When you are checking out an option, you’ll need to be armed with specific questions. The first area of concern should be the stability of the facility. You can start by contacting your state’s office on aging. You can find it in the phone book under Area Agency on Aging, or on the Internet by typing in your state name and “office on aging,” For example, “Oregon office on aging.” If you don’t see housing or long-term care facilities listed, try the search window, or look for contact information so you can e-mail or call and get information. Here are some questions to ask:

  • Is the facility experiencing legal or financial problems?
  • Are there pending lawsuits or state inspection issues against the facility?
  • Is it able to maintain an adequate and qualified staff?
  • Does it have current state and local licenses?
  • Does it have adequate liability and malpractice insurance?

Also ask your physician, nurses and other healthcare professionals, hospital discharge planners, and social workers. The reputation of a housing facility for seniors and the disabled gets around fast among those who deal with the elderly, so don’t hesitate to ask.

Once you know a facility is sound, get more personal. Visit the place at least twice, during different hours and days of the week to see for yourself what the quality of life is for residents. Talking to the staff can reveal a lot about how they feel about residents and can give insight into how you or your loved ones will be cared for.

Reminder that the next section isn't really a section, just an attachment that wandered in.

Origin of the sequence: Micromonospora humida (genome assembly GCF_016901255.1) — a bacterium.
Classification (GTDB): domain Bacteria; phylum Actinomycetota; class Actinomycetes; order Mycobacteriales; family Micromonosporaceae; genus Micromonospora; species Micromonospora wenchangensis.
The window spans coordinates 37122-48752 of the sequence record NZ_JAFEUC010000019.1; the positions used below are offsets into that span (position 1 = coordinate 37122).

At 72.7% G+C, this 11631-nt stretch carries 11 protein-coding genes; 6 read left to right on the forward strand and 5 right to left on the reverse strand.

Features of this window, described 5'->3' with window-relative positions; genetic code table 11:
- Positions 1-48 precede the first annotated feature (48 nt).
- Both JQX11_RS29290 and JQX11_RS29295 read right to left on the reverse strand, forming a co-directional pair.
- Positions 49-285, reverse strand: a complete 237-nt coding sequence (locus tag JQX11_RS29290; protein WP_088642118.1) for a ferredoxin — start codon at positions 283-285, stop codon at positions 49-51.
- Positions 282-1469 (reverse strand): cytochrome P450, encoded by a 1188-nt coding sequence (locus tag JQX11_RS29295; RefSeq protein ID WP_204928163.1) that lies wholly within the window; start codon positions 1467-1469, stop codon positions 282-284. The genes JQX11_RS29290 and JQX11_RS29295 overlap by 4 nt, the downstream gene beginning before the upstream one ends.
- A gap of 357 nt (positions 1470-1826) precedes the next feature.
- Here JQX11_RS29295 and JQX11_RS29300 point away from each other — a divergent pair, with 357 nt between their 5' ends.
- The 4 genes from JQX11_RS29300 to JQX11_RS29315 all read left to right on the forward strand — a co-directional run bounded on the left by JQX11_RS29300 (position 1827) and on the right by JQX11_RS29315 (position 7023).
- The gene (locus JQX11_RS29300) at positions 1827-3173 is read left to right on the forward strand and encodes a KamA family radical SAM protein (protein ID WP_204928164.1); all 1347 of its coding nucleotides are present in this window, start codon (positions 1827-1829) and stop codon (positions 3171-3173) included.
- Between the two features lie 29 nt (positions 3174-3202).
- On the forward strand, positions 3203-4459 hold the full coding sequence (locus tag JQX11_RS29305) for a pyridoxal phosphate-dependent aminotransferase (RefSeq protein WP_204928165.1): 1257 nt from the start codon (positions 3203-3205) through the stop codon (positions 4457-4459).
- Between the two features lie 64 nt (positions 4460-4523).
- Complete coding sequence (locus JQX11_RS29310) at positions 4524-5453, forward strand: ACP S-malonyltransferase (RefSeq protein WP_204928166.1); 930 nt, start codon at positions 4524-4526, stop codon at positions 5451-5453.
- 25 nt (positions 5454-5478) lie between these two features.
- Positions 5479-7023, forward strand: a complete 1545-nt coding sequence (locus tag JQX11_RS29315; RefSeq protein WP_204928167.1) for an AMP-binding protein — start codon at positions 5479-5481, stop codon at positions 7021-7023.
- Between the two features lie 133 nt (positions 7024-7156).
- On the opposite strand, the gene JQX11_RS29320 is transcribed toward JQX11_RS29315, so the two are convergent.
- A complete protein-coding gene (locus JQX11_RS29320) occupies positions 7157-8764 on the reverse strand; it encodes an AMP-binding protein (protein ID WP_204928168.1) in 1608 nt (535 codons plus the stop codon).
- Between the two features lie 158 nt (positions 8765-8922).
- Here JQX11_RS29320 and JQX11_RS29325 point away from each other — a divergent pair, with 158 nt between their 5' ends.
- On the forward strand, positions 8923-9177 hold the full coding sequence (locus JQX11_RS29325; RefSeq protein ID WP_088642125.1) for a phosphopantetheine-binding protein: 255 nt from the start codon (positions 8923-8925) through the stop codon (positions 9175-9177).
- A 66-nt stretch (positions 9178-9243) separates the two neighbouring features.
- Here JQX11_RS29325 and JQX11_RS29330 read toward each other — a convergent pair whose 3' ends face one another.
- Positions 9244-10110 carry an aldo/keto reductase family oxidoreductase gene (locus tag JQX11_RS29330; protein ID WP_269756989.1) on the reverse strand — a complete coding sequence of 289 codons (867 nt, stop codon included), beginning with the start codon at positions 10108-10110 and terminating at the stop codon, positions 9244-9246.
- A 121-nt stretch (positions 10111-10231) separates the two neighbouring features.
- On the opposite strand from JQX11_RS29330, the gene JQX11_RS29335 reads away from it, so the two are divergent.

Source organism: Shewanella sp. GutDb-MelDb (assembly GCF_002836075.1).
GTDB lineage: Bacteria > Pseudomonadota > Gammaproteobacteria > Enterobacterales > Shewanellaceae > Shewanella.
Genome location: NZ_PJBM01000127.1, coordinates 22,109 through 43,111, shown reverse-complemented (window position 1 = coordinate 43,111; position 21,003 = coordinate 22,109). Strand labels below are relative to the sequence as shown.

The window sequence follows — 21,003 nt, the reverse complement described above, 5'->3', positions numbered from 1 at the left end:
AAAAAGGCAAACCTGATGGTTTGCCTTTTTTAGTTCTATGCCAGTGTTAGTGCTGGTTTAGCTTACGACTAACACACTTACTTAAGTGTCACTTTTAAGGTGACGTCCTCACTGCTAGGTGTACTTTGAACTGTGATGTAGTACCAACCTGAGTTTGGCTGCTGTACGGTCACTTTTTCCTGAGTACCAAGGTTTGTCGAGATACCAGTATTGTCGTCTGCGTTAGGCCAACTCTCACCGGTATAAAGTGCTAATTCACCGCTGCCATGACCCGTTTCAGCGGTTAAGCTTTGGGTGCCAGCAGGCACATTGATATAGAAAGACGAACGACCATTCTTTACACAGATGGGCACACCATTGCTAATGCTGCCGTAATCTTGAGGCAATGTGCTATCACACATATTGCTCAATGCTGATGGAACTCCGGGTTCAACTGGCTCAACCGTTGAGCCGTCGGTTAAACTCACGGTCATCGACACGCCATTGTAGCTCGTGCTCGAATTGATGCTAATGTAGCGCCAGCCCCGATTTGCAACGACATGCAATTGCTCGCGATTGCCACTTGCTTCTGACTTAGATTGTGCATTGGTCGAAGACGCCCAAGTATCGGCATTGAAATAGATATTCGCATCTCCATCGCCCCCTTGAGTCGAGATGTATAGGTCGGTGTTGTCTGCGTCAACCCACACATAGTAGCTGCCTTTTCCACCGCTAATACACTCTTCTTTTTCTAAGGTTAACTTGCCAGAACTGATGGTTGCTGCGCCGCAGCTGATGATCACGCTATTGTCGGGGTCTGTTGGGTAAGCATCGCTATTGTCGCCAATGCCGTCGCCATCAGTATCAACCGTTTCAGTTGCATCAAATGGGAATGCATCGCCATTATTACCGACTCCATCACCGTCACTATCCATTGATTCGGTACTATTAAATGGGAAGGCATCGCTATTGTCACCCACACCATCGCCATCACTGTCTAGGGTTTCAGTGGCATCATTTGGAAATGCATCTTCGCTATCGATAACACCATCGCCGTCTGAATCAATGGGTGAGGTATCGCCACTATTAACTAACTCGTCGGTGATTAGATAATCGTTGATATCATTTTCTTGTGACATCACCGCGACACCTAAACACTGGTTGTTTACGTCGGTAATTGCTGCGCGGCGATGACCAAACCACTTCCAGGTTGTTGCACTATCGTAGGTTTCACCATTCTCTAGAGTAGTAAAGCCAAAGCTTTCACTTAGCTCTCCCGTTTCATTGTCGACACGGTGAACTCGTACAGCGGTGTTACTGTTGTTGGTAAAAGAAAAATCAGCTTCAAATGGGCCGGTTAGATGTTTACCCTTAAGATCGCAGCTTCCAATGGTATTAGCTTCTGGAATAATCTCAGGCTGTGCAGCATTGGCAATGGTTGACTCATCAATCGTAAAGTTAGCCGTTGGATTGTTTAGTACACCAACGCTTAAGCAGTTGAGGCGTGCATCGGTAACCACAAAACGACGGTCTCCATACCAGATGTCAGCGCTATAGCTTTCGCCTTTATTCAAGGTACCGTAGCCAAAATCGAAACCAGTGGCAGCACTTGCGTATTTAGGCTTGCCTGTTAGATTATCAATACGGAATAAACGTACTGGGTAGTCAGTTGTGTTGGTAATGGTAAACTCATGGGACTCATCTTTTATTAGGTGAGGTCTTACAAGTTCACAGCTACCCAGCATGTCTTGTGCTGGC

When I visit my aunt in the rest home where she lives, they ask at the desk who I am there to see. I mention her name and although it is a large facility, they know who she is, where her room is, whether she had visitors recently, and anything unusual about her day. As I walk to her room I notice staff members interacting with the residents and I’m always impressed.


More Resources suggests when you visit a facility, have these questions in mind.

  • Is the staff respectful and friendly?
  • Is the nursing home clean?
  • Do they offer social, recreational, religious and cultural activities which interest you or your elderly relative?
  • Can you choose your waking, bed time, and bathing time?
  • Can you get food and drinks anytime? Is the food good? Ask to try it.
  • Can you have visitors anytime?
  • Can you have a pet?
  • Is transportation provided?
  • How much privacy is there?
  • Can you decorate your room how you like?
  • Is the temperature comfortable?
  • Is there good natural lighting?
  • Do you have a telephone and TV in the room?

In addition to these questions, you’ll find other good information about housing on the Seniorliving Website, at

Or for a helpful, free referral service by geography, type in “A Place for Mom.”


The Costs of Long-Term Care

Every year Genworth Financial does a survey of the average costs of various services around the country. It should be no surprise to learn costs have risen since last year. Here is the breakdown.

  • Homemaker Services (Licensed) $18 per hour
  • Home Health-Aide Services (Licensed) $19 per hour
  • Adult Day Health Care $65 per day
  • Assisted Living Facility (one bedroom $3,450 per month – single occupancy)
  • Nursing Home (semi-private room) $207 per day
  • Nursing Home (private room) $230 per day


Teresa Ambord is a former accountant and Enrolled Agent with the IRS. Now she writes full time from her home, mostly for business, and about family when the inspiration strikes.

Meet Teresa